Topsoil vs Compost: What’s The Difference?

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Confused about whether to use topsoil or compost in your garden? You’re not alone. Both have their merits, but knowing when to use which can make all the difference in your gardening success.

Topsoil and compost are two rather different materials. They have very similar uses, but they also differ in a number of ways that can affect how you use them.

This article will help you understand the differences between topsoil and compost, so you know what to expect when using these soil amendments.

What is Topsoil?

Topsoil is the uppermost layer of soil, teeming with nutrients. It’s also known as a soil conditioner used for the top layer of soil for gardens and lawns.

It’s the go-to option for improving plant health and optimizing water management in lawns and gardens.

This top layer is also the most nutrient-rich part of the soil and when watered, the nutrients are provided to the plants.

Learn more about topsoil in this in-depth article: What is Topsoil?

What is Compost?

Compost is decayed organic matter, a cocktail of organic matter such as food scraps, plant material, grass clippings, leaves, and other yard waste and yard waste. It’s a nutrient powerhouse for plants and a boon for waste reduction.

Compost is organic matter that has been decomposed by microorganisms such as bacteria, fungi, and protozoa. This decomposition process produces humus, which is rich in nutrients that plants need for growth.

The composting process breaks down organic materials into smaller particles that are easier for plants to absorb. It also helps to reduce the amount of waste going to landfills.

When and How to Use Topsoil

Use topsoil when planting new flowers or veggies. It’s the secret sauce for lush lawns, thriving gardens, and eye-catching landscapes.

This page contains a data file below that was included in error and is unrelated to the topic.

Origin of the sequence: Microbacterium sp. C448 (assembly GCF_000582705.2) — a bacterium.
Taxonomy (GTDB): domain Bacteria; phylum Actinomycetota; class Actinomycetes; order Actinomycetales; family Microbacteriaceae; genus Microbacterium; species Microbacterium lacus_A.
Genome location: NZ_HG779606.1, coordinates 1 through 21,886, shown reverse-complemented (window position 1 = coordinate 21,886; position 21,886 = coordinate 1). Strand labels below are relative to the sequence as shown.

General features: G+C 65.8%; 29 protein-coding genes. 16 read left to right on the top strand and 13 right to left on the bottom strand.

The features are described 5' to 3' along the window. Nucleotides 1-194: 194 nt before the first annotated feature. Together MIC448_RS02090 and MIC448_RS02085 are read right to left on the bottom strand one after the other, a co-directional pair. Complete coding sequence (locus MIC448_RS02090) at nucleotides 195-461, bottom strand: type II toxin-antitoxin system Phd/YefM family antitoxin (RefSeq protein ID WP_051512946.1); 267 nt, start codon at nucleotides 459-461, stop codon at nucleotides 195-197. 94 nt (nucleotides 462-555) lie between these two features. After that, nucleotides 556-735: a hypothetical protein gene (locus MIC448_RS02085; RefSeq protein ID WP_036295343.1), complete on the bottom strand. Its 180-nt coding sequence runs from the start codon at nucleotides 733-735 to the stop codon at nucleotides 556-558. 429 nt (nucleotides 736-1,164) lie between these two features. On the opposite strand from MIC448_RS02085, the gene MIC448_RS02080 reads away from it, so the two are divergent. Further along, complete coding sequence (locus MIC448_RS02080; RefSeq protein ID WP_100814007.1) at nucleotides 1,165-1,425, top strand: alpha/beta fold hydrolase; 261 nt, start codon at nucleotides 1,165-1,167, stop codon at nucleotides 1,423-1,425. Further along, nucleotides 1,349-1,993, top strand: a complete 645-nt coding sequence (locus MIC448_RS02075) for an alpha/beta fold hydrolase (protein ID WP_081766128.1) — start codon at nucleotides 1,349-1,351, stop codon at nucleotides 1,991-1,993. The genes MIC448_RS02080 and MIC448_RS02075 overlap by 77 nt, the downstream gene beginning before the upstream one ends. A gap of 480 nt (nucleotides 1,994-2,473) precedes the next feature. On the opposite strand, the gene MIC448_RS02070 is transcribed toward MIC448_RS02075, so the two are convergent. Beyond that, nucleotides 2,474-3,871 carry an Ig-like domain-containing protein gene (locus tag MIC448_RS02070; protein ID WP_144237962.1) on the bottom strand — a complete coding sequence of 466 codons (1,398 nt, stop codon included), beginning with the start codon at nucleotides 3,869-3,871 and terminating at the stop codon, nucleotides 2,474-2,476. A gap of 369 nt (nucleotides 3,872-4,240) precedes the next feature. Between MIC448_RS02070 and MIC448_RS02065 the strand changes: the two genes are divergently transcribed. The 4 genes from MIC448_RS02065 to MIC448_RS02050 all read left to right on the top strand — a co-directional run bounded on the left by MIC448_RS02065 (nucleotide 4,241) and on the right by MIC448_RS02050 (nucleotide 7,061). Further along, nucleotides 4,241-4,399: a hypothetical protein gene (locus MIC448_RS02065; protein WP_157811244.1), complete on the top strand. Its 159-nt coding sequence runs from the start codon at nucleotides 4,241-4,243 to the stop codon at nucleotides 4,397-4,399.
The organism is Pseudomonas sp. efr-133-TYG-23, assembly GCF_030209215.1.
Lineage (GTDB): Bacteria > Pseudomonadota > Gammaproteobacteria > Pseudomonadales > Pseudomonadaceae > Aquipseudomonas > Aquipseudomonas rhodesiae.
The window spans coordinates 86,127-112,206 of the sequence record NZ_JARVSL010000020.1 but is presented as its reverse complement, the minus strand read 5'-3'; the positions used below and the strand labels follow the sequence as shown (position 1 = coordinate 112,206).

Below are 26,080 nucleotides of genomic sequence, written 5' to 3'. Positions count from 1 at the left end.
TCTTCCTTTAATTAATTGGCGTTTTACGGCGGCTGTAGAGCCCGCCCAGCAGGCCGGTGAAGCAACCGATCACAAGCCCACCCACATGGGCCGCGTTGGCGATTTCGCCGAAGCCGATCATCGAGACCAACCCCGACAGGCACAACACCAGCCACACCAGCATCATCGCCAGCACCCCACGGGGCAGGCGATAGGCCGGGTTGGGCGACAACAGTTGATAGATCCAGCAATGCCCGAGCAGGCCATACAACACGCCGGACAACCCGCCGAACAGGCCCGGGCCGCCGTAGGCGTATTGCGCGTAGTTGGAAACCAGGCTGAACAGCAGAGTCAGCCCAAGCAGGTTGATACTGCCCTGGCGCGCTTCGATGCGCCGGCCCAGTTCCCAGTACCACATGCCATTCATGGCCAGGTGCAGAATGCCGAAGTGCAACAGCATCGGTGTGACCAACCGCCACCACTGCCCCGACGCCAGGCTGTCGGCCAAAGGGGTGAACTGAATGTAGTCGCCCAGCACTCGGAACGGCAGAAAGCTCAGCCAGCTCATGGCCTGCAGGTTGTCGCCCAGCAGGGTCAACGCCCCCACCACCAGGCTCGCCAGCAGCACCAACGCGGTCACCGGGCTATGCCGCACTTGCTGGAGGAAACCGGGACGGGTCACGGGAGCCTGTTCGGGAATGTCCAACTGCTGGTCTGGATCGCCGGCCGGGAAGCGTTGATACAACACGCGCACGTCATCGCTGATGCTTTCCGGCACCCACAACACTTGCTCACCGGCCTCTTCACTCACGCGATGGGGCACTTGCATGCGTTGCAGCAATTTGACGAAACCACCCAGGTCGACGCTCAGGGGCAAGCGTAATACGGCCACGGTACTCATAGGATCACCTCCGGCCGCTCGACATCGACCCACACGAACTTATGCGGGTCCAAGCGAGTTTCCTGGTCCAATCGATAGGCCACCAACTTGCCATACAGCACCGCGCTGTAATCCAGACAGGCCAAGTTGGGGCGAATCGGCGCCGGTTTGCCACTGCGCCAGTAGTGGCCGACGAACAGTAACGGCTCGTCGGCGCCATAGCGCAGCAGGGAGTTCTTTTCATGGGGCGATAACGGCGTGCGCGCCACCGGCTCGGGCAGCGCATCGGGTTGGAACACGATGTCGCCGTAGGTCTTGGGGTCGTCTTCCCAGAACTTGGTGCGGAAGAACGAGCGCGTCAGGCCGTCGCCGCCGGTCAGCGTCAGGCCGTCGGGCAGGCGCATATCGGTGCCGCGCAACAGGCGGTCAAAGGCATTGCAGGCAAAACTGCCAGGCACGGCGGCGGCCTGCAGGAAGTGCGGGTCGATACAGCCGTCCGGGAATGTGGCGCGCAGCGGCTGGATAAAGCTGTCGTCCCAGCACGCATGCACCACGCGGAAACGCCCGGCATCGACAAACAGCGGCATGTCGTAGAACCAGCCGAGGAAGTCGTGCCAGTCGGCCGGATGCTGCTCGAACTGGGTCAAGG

Topsoil is a mixture of organic matter, sand, and soil particles that has been mixed with water. It is usually applied to the top of the ground as a mulch to help retain moisture and nutrients. 

If you use topsoil, then you don’t need to worry about watering the plant for weeks sometimes, depending on your plants. That’s because it retains moisture well. 

To use topsoil, first remove any weeds. Then spread the topsoil over your lawn or garden area with an even distribution.

You may want to add some fertilizer before spreading the topsoil if you plan on fertilizing your lawn after planting seeds.

You should not apply too much topsoil at once because this could cause runoff problems. If you do decide to apply extra topsoil, wait until the rainstorms pass before applying additional topsoil.

When and How to Use Compost?

Using compost is great for growing vegetables, flowers, and herbs. But tread lightly if you’re planning to use it as lawn fertilizer; too much can upset nutrient balances.

If you add too much compost to your soil, it could cause nutrient imbalances in your plants. 

Composting has many benefits and is a great way to reduce waste, and also helps in reducing pollution.

Composting is best when done outdoors because it requires a lot of space. Also, composting is a long process, and takes about 6 months for decomposition.

If you don’t already have compost available, you can make your own backyard compost pile with a good mixture of brown and green organic materials.  

To use compost, simply add it to your garden soil. Make sure to mix it well with the existing soil. Adding compost to your soil increases its fertility level and makes it more nutritious.